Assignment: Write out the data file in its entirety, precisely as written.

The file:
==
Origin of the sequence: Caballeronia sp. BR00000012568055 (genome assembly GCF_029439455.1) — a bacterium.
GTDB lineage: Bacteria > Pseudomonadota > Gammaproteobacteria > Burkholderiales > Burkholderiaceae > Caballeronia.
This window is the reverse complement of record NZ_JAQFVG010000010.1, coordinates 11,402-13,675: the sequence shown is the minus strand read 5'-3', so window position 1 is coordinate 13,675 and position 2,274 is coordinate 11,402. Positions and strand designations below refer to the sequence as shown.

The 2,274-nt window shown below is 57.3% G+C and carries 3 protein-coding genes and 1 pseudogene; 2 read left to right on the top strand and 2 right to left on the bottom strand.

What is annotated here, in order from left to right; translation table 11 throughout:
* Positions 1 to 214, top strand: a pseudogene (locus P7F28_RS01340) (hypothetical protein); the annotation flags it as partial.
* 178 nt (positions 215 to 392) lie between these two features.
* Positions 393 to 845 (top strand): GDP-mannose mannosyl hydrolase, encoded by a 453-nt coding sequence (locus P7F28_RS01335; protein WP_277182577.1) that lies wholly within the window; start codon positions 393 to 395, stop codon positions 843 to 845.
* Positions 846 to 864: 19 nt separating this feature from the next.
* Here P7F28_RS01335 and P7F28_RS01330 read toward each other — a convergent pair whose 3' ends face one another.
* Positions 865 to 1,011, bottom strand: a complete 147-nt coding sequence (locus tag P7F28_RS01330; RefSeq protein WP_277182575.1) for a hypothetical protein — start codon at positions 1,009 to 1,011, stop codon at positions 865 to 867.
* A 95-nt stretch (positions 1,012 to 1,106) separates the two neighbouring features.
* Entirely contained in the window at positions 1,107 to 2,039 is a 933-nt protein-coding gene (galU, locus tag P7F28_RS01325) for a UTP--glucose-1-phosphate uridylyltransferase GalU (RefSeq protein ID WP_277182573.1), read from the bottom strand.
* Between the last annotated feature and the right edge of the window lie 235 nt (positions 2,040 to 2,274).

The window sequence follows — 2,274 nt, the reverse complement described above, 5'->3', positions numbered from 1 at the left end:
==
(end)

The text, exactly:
Origin of the sequence: Caballeronia sp. BR00000012568055 (genome assembly GCF_029439455.1) — a bacterium.
GTDB lineage: Bacteria > Pseudomonadota > Gammaproteobacteria > Burkholderiales > Burkholderiaceae > Caballeronia.
This window is the reverse complement of record NZ_JAQFVG010000010.1, coordinates 11,402-13,675: the sequence shown is the minus strand read 5'-3', so window position 1 is coordinate 13,675 and position 2,274 is coordinate 11,402. Positions and strand designations below refer to the sequence as shown.

The 2,274-nt window shown below is 57.3% G+C and carries 3 protein-coding genes and 1 pseudogene; 2 read left to right on the top strand and 2 right to left on the bottom strand.

What is annotated here, in order from left to right; translation table 11 throughout:
* Positions 1 to 214, top strand: a pseudogene (locus P7F28_RS01340) (hypothetical protein); the annotation flags it as partial.
* 178 nt (positions 215 to 392) lie between these two features.
* Positions 393 to 845 (top strand): GDP-mannose mannosyl hydrolase, encoded by a 453-nt coding sequence (locus P7F28_RS01335; protein WP_277182577.1) that lies wholly within the window; start codon positions 393 to 395, stop codon positions 843 to 845.
* Positions 846 to 864: 19 nt separating this feature from the next.
* Here P7F28_RS01335 and P7F28_RS01330 read toward each other — a convergent pair whose 3' ends face one another.
* Positions 865 to 1,011, bottom strand: a complete 147-nt coding sequence (locus tag P7F28_RS01330; RefSeq protein WP_277182575.1) for a hypothetical protein — start codon at positions 1,009 to 1,011, stop codon at positions 865 to 867.
* A 95-nt stretch (positions 1,012 to 1,106) separates the two neighbouring features.
* Entirely contained in the window at positions 1,107 to 2,039 is a 933-nt protein-coding gene (galU, locus tag P7F28_RS01325) for a UTP--glucose-1-phosphate uridylyltransferase GalU (RefSeq protein ID WP_277182573.1), read from the bottom strand.
* Between the last annotated feature and the right edge of the window lie 235 nt (positions 2,040 to 2,274).

The window sequence follows — 2,274 nt, the reverse complement described above, 5'->3', positions numbered from 1 at the left end: